by Alex Rozanski

When people don’t like clicking

Jan 4th 2010Published in Software, Usability

People like clicking; after all, wasn’t the mouse the main piece of hardware that lead to the GUI and made computers more accessible?

But people don’t like repetitive, boring tasks. And one of the areas where this is done especially poorly is when performing batch operations on large sets of data, where the user has to go through several stages to accomplish a task – each time for every item they want to perform the operation(s) on.

Dealing with multiple items

It really does amaze me how badly this is done with lots of services that are on offer, most of which play with large quantities of data – manipulating all of this can be something of a nightmare.

A great example of this is on Facebook. In the settings, there are a list of applications that you have granted privileges to – 85 in my case. What I want to do now is remove a load of these from this list. The procedure to do this is:

  1. Click on the X in the right-hand corner.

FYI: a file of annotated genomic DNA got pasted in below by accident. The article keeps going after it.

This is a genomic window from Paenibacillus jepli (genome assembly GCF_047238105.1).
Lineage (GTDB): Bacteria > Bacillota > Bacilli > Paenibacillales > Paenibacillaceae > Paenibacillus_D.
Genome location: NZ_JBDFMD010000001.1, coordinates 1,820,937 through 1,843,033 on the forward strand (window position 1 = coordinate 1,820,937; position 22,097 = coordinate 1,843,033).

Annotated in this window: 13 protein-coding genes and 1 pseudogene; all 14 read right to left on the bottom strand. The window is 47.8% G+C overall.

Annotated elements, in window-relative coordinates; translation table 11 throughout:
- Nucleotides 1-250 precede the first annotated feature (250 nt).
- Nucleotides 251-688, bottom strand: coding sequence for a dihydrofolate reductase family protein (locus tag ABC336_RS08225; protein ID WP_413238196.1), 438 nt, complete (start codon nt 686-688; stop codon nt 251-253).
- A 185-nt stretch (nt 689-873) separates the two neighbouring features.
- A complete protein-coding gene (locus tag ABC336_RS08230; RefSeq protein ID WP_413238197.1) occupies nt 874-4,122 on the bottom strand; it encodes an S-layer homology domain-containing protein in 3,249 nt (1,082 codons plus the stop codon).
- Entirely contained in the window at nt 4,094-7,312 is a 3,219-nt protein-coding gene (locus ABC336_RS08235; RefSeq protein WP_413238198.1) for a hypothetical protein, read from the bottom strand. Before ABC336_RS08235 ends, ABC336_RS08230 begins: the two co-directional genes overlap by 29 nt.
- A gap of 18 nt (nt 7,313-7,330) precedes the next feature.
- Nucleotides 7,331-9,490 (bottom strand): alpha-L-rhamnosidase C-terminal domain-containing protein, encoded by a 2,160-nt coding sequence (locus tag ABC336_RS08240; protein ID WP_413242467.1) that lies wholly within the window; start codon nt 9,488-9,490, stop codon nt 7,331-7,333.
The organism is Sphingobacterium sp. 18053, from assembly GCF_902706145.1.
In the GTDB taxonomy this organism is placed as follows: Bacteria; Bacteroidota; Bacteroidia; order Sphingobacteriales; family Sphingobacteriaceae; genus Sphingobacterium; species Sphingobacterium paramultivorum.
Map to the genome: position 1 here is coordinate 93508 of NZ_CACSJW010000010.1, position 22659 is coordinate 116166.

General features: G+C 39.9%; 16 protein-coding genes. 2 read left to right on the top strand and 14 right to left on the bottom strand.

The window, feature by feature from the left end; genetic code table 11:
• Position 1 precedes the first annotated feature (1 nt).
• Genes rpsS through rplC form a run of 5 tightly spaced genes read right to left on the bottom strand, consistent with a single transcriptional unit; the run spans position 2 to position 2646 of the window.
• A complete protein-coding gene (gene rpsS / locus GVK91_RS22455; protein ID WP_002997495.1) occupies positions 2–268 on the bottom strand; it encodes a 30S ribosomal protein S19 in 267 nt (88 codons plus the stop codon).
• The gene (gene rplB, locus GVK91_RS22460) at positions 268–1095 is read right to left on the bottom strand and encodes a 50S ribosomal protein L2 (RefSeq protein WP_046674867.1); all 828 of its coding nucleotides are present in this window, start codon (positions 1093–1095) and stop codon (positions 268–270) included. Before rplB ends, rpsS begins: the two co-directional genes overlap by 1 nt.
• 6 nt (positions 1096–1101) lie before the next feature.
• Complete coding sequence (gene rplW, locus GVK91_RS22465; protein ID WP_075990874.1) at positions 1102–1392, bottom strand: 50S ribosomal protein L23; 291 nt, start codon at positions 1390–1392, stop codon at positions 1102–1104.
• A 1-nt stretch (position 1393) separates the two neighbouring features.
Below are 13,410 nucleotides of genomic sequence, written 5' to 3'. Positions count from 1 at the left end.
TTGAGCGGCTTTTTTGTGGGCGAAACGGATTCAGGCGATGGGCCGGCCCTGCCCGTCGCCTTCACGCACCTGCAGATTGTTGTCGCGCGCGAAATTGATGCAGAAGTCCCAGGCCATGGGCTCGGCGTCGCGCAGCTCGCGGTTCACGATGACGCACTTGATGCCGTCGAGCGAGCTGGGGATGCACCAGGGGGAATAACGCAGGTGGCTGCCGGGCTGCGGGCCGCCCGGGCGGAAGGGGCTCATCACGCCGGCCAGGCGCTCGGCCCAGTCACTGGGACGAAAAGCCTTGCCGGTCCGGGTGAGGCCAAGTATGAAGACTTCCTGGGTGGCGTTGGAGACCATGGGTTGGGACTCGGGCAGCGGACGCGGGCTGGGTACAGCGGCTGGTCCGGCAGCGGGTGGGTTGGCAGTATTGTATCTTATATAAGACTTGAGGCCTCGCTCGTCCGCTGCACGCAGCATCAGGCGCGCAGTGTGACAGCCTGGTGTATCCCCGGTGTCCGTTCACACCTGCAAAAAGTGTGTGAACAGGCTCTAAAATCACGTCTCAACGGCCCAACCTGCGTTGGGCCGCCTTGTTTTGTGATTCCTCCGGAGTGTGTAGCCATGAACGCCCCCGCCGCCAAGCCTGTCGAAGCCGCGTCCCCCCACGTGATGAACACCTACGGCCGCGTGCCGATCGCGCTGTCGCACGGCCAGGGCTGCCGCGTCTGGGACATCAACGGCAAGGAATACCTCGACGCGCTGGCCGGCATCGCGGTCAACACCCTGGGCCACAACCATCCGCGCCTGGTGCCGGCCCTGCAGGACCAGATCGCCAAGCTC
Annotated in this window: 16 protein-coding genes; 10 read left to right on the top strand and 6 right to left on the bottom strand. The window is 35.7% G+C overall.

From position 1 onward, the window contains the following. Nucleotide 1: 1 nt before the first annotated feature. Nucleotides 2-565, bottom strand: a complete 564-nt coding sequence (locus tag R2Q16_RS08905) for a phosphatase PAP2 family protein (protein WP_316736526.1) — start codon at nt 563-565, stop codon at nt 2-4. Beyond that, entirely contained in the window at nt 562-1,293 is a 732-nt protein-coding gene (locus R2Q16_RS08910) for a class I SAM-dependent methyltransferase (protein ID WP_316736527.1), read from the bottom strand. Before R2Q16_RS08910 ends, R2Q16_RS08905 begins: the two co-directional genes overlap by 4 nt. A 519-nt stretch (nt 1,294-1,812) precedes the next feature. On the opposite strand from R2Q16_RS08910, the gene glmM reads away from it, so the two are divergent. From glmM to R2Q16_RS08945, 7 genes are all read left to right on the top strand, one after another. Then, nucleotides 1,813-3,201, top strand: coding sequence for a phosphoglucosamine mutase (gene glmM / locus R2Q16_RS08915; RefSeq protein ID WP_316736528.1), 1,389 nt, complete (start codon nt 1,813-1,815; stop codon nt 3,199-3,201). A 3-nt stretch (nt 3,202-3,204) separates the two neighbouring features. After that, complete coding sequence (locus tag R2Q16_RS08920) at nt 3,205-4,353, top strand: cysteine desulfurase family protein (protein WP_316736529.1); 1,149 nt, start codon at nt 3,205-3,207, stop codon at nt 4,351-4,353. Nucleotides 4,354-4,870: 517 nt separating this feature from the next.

2. Click on “Remove” in the are you sure..? dialog box (as a side note, the “Remove” button shouldn’t be the default option since it is a destructive action)
  3. Click on OK in the confirmation dialog

For those who are mathematically inclined, you probably have guessed that to remove all 85 applications from the list takes 255 clicks (perhaps more taking into account accidental/mis-clicking). And guess what? There is no way of removing privileges from multiple applications at once.

This is when people don’t like clicking – when they have to perform batch operations by clicking the same things over and over again to do the same job on lots of items.

Solving the Problem

I feel that iTunes solves this problem very well when editing multiple items at once in the “Get Info” panel. The panel is generic and works with different kinds of media, and allows batch editing of all properties that are shared by items in the current selection, something which is very useful especially when dealing with large media libraries. This means that the user can change a load of common properties of items in their media library in one fell swoop, then go through and change the unique properties, such as song name afterwards.

Final word

When designing an interface that deals with lots of data, make sure you have a way of changing or removing multiple items at once, rather than the user having to repeat several actions for each item – something which becomes tedious very quickly, and means they have to waste more time dealing with fairly minor actions, rather than the main focus of your application.

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